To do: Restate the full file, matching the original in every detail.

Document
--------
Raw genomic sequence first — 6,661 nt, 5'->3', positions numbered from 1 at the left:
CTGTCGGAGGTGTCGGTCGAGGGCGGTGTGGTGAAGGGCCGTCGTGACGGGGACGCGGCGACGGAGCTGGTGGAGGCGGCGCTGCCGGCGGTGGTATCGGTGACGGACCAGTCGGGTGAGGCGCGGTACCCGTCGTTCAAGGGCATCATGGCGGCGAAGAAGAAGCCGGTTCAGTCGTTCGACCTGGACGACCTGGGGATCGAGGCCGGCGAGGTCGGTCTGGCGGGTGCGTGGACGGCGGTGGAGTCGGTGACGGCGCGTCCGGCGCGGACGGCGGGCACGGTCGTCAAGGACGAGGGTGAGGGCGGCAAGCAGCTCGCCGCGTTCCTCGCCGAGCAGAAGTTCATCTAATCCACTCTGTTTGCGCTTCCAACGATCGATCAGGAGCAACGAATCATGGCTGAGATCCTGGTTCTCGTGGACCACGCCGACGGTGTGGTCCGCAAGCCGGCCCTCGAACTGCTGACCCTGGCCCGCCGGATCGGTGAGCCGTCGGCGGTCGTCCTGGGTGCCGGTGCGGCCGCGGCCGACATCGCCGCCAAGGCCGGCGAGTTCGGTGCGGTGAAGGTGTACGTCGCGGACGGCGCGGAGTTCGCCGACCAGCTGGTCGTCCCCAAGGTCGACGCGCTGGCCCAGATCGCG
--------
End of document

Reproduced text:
Raw genomic sequence first — 6,661 nt, 5'->3', positions numbered from 1 at the left:
CTGTCGGAGGTGTCGGTCGAGGGCGGTGTGGTGAAGGGCCGTCGTGACGGGGACGCGGCGACGGAGCTGGTGGAGGCGGCGCTGCCGGCGGTGGTATCGGTGACGGACCAGTCGGGTGAGGCGCGGTACCCGTCGTTCAAGGGCATCATGGCGGCGAAGAAGAAGCCGGTTCAGTCGTTCGACCTGGACGACCTGGGGATCGAGGCCGGCGAGGTCGGTCTGGCGGGTGCGTGGACGGCGGTGGAGTCGGTGACGGCGCGTCCGGCGCGGACGGCGGGCACGGTCGTCAAGGACGAGGGTGAGGGCGGCAAGCAGCTCGCCGCGTTCCTCGCCGAGCAGAAGTTCATCTAATCCACTCTGTTTGCGCTTCCAACGATCGATCAGGAGCAACGAATCATGGCTGAGATCCTGGTTCTCGTGGACCACGCCGACGGTGTGGTCCGCAAGCCGGCCCTCGAACTGCTGACCCTGGCCCGCCGGATCGGTGAGCCGTCGGCGGTCGTCCTGGGTGCCGGTGCGGCCGCGGCCGACATCGCCGCCAAGGCCGGCGAGTTCGGTGCGGTGAAGGTGTACGTCGCGGACGGCGCGGAGTTCGCCGACCAGCTGGTCGTCCCCAAGGTCGACGCGCTGGCCCAGATCGCG